02.27.18

Daines, Leahy Introduce Bipartisan Legislation to Protect Americans’ Privacy at the Border

Requires Standards for Searches and Seizures of Electronic Devices

U.S. SENATE – U.S. Senators Steve Daines (R-MT) and Patrick Leahy (D-VT) introduced legislation requiring the government to have reasonable suspicion or probable cause to search or seize Americans’ electronic devices at the border.

“Americans do not lose their Fourth Amendment rights at our borders,” said Daines. “This bipartisan bill better protects Americans’ civil liberties while also allowing border security to do their job and keep our country safe.” 

“No American should have to relinquish all of their privacy rights to their cell phones, laptops and other electronic devices, simply because they are coming home from a trip abroad,” said Leahy.  “This legislation is a vital step toward protecting our Fourth Amendment rights, while also ensuring that officers protecting our homeland have the lawful authorities they need to do their jobs.”

Currently at the border, U.S. Customs and Border Protection (CBP) can search through a traveler’s electronic devices without any suspicion at all.  CBP officers can also request that a traveler provide their password or passcode, and seize the device if the traveler refuses. 

This bill includes provisions requiring reasonable suspicion or probable cause to search or seize Americans’ electronic devices at the border and forces the government to obtain a warrant before conducting forensic searches of such devices.  It also requires the Department of Homeland Security to collect statistics on these searches and seizures and report them to Congress.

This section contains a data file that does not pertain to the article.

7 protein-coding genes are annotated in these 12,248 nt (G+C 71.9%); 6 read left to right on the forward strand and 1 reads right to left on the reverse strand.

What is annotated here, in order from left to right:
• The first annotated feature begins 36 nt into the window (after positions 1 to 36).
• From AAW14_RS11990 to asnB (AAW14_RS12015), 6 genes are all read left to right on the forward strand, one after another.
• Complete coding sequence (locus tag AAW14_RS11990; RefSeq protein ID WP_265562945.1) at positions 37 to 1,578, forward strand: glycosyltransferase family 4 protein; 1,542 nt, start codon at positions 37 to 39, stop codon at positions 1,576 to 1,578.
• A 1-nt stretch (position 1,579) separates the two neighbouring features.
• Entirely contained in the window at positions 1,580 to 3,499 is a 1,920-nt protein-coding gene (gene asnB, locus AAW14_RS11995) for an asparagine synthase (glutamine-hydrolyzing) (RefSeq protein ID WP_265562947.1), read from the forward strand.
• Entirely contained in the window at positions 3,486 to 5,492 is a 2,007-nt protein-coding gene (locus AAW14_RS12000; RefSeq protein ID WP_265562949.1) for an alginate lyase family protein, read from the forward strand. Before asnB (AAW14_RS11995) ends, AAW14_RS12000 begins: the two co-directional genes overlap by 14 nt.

Daines also filed the bill as an amendment to the Department of Homeland Security Authorization Act, which will be considered by the Homeland Security and Governmental Affairs Committee.

The full text of the legislation is available HERE.

Daines actions to protect Americans’ privacy:

On May 2, 2017, Daines introduced bipartisan legislation to require U.S. Customs and Border Protection (CBP) to remove personally identifiable information (PII) from vessel manifest sheets before making them available for public disclosure. 

Daines is a cosponsor of the USA RIGHTS Act of 2017, which reforms government surveillance programs to balance Americans’ privacy with effective national security.

On February 17, 2017, Daines introduced the Stopping Mass Hacking (SMH) Act to protect millions of law-abiding Americans from government hacking.

On November 17, 2016, Daines introduced the Review the Rule Act to provide Congress the time necessary to seriously consider and debate the proposed changes to Rule 41 that would expand the government's ability to search computers and other digital devices.

On October 27, 2016, Daines stood up for Montanans’ right to privacy and pressed Attorney General Loretta Lynch to provide Congress with more information about a proposed expansion of government hacking and surveillance powers.

On May 19, 2016, Daines introduced the Stopping Mass Hacking (SMH) Act to protect millions of law-abiding Americans from government hacking.

On April 28, 2015, Daines joined colleagues in introducing the USA FREEDOM Act of 2015, bipartisan legislation that ends the bulk collection of Americans’ phone records.

In the House, Daines was a vocal critic of the National Security Agency’s (NSA) bulk meta-data collection and was an original cosponsor of the original USA FREEDOM Act that would have ended the NSA’s abuses and overreach.

Daines also supported an amendment to the 2014 Department of Defense Appropriations Act, introduced by Representative Justin Amash (R-MI), which called for the end of NSA’s blanket collection of Americans' telephone records by authorizing the FISA court to order the production of business records and other “tangible items” that pertain only to a person under an authorized counterterrorism investigation.

 

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